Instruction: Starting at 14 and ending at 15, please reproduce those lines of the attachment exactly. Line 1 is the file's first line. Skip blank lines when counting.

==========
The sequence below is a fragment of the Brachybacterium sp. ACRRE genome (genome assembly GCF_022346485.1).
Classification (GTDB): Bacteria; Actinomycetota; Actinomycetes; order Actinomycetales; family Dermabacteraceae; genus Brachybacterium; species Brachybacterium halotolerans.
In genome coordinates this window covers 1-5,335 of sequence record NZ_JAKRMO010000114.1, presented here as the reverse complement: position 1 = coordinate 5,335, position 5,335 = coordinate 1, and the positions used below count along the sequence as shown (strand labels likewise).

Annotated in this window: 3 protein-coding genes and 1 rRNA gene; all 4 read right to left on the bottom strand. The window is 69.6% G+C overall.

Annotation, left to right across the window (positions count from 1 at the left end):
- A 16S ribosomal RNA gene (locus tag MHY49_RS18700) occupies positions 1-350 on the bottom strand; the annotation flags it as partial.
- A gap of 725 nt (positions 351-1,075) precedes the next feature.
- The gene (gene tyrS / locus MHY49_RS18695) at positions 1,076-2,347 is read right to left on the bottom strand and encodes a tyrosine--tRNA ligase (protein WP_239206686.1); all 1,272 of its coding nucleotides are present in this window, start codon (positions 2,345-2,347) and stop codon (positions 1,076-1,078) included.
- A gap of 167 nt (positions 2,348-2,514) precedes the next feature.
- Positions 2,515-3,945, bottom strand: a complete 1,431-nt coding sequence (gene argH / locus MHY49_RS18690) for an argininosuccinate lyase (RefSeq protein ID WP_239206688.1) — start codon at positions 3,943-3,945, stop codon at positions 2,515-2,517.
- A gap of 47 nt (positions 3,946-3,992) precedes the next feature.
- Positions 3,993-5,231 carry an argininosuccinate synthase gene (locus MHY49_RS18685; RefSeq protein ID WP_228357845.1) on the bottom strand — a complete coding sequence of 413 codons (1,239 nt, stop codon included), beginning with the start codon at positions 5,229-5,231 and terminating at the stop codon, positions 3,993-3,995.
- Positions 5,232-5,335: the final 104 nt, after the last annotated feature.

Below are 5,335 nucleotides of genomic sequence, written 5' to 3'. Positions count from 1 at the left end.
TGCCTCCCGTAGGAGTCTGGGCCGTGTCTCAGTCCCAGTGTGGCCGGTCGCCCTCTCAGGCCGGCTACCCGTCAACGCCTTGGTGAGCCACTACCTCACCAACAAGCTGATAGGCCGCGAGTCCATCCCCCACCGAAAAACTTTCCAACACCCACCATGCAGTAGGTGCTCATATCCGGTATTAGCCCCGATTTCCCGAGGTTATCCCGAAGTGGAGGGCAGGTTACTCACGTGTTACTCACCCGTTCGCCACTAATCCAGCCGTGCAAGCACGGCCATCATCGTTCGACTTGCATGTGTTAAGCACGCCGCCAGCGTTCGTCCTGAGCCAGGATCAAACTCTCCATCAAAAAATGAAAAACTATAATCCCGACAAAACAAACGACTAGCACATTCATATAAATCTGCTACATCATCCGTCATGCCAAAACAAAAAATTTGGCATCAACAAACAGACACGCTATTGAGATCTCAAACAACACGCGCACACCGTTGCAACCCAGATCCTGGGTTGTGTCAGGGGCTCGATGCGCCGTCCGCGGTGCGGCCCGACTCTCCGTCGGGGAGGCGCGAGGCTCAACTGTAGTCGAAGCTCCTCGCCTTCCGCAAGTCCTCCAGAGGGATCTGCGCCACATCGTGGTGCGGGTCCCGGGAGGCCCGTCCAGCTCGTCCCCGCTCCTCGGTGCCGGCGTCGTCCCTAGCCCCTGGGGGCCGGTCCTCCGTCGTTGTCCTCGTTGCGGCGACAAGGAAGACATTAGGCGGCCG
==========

Below are 5,335 nucleotides of genomic sequence, written 5' to 3'. Positions count from 1 at the left end.
TGCCTCCCGTAGGAGTCTGGGCCGTGTCTCAGTCCCAGTGTGGCCGGTCGCCCTCTCAGGCCGGCTACCCGTCAACGCCTTGGTGAGCCACTACCTCACCAACAAGCTGATAGGCCGCGAGTCCATCCCCCACCGAAAAACTTTCCAACACCCACCATGCAGTAGGTGCTCATATCCGGTATTAGCCCCGATTTCCCGAGGTTATCCCGAAGTGGAGGGCAGGTTACTCACGTGTTACTCACCCGTTCGCCACTAATCCAGCCGTGCAAGCACGGCCATCATCGTTCGACTTGCATGTGTTAAGCACGCCGCCAGCGTTCGTCCTGAGCCAGGATCAAACTCTCCATCAAAAAATGAAAAACTATAATCCCGACAAAACAAACGACTAGCACATTCATATAAATCTGCTACATCATCCGTCATGCCAAAACAAAAAATTTGGCATCAACAAACAGACACGCTATTGAGATCTCAAACAACACGCGCACACCGTTGCAACCCAGATCCTGGGTTGTGTCAGGGGCTCGATGCGCCGTCCGCGGTGCGGCCCGACTCTCCGTCGGGGAGGCGCGAGGCTCAACTGTAGTCGAAGCTCCTCGCCTTCCGCAAGTCCTCCAGAGGGATCTGCGCCACATCGTGGTGCGGGTCCCGGGAGGCCCGTCCAGCTCGTCCCCGCTCCTCGGTGCCGGCGTCGTCCCTAGCCCCTGGGGGCCGGTCCTCCGTCGTTGTCCTCGTTGCGGCGACAAGGAAGACATTAGGCGGCCG